Crowd Control at Disneyworld

 m

Walt Disney World

Phil Holmes, right, vice president of the Magic Kingdom, in the
theme park’s underground control room.

Joe Burbank/Orlando Sentinel, via Associated Press

Crowds line the way to Cinderella Castle at the Magic Kingdom

December 27, 2010

 

 

Disney Tackles Major Theme Park
Problem: Lines

 By BROOKS
BARNES

ORLANDO, Fla. — Deep in the bowels of Walt
Disney World
, inside an underground bunker called the Disney
Operational Command Center, technicians know that you are standing in line and
that you are most likely annoyed about it. Their clandestine mission: to get you
to the fun faster.

To handle over 30 million annual visitors — many of them during this busiest
time of year for the megaresort — Disney World long ago turned the art of crowd
control into a science. But the putative Happiest Place on Earth has decided it
must figure out how to quicken the pace even more. A cultural shift toward
impatience — fed by video games and smartphones — is demanding it, park managers
say. To stay relevant to the entertain-me-right-this-second generation, Disney
must evolve.
And so it has spent the last year outfitting an underground, nerve center to
address that most low-tech of problems, the wait. Located under Cinderella
Castle
, the new center uses video cameras, computer programs, digital park
maps and other whiz-bang tools to spot gridlock before it forms and deploy
countermeasures in real time.
In one corner, employees watch flat-screen televisions that depict various
attractions in green, yellow and red outlines, with the colors representing
wait-time gradations.
If Pirates
of the Caribbean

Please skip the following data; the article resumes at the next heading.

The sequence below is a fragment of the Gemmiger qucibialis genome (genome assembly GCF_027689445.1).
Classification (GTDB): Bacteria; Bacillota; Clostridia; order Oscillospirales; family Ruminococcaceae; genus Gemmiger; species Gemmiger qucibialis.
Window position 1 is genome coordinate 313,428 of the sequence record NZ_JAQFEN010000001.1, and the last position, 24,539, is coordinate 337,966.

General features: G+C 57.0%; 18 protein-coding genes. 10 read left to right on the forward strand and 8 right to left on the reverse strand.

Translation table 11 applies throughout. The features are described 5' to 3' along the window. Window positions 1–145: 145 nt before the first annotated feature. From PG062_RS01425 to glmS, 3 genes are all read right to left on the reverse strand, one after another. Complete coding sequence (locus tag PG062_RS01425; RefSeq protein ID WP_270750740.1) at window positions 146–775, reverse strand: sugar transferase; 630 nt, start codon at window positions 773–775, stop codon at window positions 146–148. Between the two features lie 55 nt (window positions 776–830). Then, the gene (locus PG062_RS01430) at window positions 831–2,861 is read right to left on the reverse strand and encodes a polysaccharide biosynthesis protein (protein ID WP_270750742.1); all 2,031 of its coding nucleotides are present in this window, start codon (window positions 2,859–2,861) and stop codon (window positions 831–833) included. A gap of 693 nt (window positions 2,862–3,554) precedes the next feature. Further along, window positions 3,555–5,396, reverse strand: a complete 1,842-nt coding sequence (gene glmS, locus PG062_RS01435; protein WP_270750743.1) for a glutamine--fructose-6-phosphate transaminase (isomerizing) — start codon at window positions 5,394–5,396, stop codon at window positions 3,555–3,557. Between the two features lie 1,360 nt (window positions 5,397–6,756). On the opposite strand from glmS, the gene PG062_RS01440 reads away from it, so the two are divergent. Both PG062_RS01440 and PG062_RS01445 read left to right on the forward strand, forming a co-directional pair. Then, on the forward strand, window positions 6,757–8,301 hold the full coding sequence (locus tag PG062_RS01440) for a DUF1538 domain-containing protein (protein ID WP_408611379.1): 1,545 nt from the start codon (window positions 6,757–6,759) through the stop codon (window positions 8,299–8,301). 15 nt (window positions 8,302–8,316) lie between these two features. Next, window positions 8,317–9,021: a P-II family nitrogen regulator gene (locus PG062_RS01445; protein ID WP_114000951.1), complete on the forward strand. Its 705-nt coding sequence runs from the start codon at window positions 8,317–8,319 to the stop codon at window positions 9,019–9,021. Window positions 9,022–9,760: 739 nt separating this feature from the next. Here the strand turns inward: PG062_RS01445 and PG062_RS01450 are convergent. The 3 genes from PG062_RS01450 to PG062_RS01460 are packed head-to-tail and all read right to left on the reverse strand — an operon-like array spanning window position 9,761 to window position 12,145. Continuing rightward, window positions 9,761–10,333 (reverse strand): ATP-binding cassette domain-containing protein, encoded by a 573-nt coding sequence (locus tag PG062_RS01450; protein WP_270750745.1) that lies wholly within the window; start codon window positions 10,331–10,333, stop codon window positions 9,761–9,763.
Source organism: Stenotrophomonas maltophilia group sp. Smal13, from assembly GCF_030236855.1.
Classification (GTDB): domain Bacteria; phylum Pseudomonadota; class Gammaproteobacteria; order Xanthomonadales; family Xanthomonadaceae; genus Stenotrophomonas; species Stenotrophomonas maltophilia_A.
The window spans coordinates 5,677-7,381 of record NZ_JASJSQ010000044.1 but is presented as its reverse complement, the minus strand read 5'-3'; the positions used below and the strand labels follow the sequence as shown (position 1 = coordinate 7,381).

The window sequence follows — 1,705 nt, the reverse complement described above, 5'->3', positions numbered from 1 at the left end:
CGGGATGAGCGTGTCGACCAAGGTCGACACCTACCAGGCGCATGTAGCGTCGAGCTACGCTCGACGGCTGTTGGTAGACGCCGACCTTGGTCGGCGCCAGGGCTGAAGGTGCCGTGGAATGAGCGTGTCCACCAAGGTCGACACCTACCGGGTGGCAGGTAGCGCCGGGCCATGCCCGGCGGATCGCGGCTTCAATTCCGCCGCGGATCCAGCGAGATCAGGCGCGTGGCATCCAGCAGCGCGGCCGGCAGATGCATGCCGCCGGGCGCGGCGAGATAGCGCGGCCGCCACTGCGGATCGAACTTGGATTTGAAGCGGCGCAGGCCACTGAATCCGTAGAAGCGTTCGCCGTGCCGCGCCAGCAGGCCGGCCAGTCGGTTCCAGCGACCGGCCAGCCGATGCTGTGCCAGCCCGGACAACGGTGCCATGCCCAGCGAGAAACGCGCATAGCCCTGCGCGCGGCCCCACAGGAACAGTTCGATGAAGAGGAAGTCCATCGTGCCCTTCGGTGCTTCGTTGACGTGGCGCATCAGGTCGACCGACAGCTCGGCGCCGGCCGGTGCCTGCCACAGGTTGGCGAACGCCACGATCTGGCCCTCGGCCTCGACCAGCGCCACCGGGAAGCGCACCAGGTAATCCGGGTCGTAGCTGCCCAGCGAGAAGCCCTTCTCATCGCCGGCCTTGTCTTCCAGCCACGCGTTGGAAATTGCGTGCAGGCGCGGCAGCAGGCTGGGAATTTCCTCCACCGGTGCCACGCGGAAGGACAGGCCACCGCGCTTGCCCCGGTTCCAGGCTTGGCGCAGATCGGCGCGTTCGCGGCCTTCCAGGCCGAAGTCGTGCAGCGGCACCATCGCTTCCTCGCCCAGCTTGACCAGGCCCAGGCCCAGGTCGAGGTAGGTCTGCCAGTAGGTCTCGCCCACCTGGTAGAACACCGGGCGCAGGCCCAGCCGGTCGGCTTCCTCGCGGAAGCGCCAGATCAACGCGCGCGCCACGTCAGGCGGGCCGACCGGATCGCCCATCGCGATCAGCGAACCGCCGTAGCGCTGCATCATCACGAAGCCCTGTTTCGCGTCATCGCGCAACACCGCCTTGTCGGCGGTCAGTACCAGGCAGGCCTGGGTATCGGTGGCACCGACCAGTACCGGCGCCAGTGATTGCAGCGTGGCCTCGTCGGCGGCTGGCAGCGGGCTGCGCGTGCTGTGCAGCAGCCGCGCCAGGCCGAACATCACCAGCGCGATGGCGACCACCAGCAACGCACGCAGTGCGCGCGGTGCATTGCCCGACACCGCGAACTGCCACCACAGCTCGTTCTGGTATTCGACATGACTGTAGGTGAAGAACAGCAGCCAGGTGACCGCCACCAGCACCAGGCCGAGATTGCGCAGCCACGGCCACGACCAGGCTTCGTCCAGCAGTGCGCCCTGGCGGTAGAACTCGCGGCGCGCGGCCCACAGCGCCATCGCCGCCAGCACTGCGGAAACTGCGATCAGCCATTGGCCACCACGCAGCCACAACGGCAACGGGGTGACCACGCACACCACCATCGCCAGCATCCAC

, the ride that sends people on a spirited voyage through
the Spanish Main, suddenly blinks from green to yellow, the center might respond
by alerting managers to launch more boats.
Another option involves dispatching Captain Jack Sparrow or Goofy or one of
their pals to the queue to entertain people as they wait. “It’s about being
nimble and quickly noticing that, ‘Hey, let’s make sure there is some relief out
there for those people,’ ” said Phil Holmes, vice president of the Magic
Kingdom, the flagship Disney World park.
What if Fantasyland is swamped with people but adjacent Tomorrowland has
plenty of elbow room? The operations center can route a miniparade called “Move
it! Shake it! Celebrate It!” into the less-populated pocket to siphon guests in
that direction. Other technicians in the command center monitor restaurants,
perhaps spotting that additional registers need to be opened or dispatching
greeters to hand out menus to people waiting to order.
“These moments add up until they collectively help the entire park,” Mr.
Holmes said.
In recent years, according to Disney research, the average Magic Kingdom
visitor has had time for only nine rides — out of more than 40 — because of
lengthy waits and crowded walkways and restaurants. In the last few months,
however, the operations center has managed to make enough nips and tucks to lift
that average to 10.
“Control is Disney’s middle name, so they have always been on the cutting
edge of this kind of thing,” said Bob Sehlinger, co-author of “The Unofficial
Guide: Walt Disney World 2011” and a writer on Disney for Frommers.com. Mr. Sehlinger added, “The
challenge is that you only have so many options once the bathtub is full.”
Disney, which is periodically criticized for overreaching in the name of
cultural dominance (and profits), does not see any of this monitoring as the
slightest bit invasive. Rather, the company regards it as just another part of
its efforts to pull every possible lever in the name of a better guest
experience.
The primary goal of the command center, as stated by Disney, is to make